Conceptual processing elicits perceptual simulations. For instance, when people read the word pair sky – ground, one word presented above the other, processing is faster when sky appears above ground than when the words are presented in the reversed order (Zwaan and Yaxley, 2003; Louwerse, 2008; Louwerse and Jeuniaux, 2010). Embodiment theorists have interpreted this finding as evidence that perceptual and biomechanical processes underlie cognition (Glenberg, 1997; Barsalou, 1999). Indeed, numerous studies show that processing is affected by tasks that invoke the consideration of perceptual features (see Pecher and Zwaan, 2005; De Vega et al., 2008; Semin and Smith, 2008; for overviews). Much of this evidence comes from behavioral response time (RT) experiments, but there is also evidence stemming from neuropsychological studies (Buccino et al., 2005; Kan et al., 2003; Rueschemeyer et al., 2010). This embodied cognition account is oftentimes presented in contrast to a symbolic cognition account that suggests conceptual representations are formed from statistical linguistic frequencies (Landauer and Dumais, 1997). Such a symbolic cognition account that uses the mind-as-a-computer metaphor has occasionally been dismissed by embodiment theorists (Van Dantzig et al., 2008).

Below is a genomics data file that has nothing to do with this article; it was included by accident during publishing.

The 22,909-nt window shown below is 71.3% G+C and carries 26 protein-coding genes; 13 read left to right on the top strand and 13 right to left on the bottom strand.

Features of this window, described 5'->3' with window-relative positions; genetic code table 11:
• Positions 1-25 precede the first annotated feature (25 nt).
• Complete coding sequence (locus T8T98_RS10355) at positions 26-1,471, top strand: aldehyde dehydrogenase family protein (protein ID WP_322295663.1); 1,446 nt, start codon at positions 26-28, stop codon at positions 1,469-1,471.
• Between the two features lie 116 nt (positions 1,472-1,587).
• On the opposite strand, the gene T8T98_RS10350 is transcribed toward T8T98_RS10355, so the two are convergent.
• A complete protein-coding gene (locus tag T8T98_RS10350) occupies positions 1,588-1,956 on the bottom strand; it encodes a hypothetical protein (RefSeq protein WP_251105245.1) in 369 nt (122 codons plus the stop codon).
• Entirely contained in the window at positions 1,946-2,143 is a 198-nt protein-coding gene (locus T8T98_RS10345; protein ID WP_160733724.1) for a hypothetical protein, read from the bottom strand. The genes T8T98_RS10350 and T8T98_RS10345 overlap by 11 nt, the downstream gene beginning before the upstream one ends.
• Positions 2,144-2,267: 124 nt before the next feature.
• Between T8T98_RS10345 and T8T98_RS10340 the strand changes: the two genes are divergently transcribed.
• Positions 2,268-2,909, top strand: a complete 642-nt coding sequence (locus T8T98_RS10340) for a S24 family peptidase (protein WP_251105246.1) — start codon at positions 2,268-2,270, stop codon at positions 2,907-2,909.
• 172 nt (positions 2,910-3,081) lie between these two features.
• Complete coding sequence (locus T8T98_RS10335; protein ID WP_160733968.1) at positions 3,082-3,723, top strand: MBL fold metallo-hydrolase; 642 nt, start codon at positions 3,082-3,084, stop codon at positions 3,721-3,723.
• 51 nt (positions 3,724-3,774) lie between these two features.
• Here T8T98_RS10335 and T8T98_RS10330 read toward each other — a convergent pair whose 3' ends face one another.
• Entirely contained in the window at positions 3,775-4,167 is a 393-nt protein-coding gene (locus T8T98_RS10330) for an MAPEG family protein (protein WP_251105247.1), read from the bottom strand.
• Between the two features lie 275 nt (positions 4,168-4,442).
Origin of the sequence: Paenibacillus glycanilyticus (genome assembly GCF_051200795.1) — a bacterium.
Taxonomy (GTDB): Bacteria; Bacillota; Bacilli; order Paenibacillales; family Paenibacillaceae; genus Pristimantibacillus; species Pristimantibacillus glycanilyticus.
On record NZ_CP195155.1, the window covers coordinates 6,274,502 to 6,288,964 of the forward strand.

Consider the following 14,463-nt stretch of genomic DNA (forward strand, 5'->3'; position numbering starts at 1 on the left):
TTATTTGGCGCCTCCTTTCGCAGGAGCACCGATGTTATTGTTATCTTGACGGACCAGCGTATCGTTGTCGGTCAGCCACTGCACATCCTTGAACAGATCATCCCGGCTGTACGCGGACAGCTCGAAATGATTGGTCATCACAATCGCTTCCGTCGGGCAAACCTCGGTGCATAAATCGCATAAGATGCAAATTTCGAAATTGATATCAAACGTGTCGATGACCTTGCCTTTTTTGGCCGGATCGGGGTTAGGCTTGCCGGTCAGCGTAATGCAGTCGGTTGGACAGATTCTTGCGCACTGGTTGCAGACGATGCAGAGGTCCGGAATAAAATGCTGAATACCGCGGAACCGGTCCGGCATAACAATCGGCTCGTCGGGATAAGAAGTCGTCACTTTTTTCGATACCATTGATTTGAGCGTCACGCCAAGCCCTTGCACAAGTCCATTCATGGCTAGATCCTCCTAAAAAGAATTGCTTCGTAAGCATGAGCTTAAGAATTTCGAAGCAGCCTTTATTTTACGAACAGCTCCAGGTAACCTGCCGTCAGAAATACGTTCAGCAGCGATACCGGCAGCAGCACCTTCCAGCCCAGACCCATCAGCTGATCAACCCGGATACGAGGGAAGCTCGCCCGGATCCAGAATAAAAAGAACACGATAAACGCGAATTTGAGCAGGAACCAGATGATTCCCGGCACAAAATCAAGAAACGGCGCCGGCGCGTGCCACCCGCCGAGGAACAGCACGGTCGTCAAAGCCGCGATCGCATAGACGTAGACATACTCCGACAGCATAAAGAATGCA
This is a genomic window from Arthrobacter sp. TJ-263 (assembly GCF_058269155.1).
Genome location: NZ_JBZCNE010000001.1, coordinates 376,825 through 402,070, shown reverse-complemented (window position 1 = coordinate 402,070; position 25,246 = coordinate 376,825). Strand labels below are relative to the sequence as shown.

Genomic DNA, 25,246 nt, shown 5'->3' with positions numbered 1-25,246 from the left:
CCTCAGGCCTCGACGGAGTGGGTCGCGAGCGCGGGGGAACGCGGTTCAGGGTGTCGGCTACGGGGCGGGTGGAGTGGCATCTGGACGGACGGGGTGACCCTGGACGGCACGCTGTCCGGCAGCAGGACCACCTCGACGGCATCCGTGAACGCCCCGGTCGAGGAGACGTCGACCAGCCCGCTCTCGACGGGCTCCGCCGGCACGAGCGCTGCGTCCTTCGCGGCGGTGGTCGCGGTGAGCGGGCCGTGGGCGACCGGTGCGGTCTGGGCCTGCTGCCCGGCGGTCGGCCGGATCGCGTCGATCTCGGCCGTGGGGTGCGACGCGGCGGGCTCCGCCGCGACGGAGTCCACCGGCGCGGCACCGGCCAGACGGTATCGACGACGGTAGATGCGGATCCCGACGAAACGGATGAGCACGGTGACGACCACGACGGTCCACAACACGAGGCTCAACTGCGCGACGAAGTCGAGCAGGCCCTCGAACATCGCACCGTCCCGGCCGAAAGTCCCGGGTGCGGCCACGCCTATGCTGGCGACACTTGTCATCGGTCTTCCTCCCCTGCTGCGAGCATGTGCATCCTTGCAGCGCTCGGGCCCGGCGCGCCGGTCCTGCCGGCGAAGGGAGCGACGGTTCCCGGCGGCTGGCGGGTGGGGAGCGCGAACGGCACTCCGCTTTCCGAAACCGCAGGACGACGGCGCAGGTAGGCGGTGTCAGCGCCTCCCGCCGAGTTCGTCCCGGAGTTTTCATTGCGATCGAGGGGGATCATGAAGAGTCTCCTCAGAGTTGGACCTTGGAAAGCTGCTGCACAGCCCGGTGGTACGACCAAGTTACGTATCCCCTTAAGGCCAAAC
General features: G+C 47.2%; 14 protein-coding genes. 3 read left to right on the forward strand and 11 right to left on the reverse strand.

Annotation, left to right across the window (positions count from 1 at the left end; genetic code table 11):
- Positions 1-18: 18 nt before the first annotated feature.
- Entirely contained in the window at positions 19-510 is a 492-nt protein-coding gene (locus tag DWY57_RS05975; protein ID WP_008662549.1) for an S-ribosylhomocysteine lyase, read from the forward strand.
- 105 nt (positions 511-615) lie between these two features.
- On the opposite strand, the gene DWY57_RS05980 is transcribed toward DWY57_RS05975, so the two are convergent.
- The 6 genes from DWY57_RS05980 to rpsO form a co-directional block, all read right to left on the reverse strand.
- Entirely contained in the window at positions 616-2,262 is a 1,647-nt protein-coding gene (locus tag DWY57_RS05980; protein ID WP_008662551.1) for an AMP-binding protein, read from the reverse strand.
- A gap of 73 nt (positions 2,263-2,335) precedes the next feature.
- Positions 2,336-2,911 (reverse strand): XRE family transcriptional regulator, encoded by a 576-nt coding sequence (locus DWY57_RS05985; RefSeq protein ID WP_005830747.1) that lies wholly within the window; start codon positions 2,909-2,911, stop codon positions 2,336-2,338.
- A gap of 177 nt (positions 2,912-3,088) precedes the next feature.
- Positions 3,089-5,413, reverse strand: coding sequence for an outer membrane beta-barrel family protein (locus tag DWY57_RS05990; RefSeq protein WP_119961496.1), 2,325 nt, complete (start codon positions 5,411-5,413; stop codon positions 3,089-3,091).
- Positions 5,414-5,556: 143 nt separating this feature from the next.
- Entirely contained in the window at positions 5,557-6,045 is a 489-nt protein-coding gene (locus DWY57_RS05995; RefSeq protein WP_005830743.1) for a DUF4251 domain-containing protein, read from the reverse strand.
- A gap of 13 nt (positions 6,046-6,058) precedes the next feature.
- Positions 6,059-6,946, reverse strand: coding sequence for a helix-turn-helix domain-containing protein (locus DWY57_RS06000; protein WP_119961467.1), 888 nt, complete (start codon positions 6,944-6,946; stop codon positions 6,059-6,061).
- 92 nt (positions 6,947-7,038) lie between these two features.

Recently, researchers have cautioned pitting one account against another, demonstrating that symbolic and embodied cognition accounts can be integrated (Barsalou et al., 2008; Louwerse, 2008, 2011; Simmons et al., 2008). For instance, Louwerse (2011) proposed the Symbol Interdependency Hypothesis, arguing that language encodes embodied relations which language users can use as a shortcut during conceptual processing. The relative importance of language statistics and perceptual simulation in conceptual processing depends on several variables, including the type of stimulus presented to a participant, and the cognitive task the participant is asked to perform (Louwerse and Jeuniaux, 2010). Louwerse and Connell (2011) further found that the effects for language statistics on processing times temporally preceded the effects of perceptual simulations on processing times, with fuzzy regularities in linguistic context being used for quick decisions and precise perceptual simulations being used for slower decisions. Importantly, these studies do not deny the importance of perceptual processes. In fact, individual effects for perceptual simulations were also seen early on in a trial, however, when comparing the effect sizes of language statistics and perceptual simulations, Louwerse and Connell (2011) found evidence for early linguistic and late perceptual simulation processes.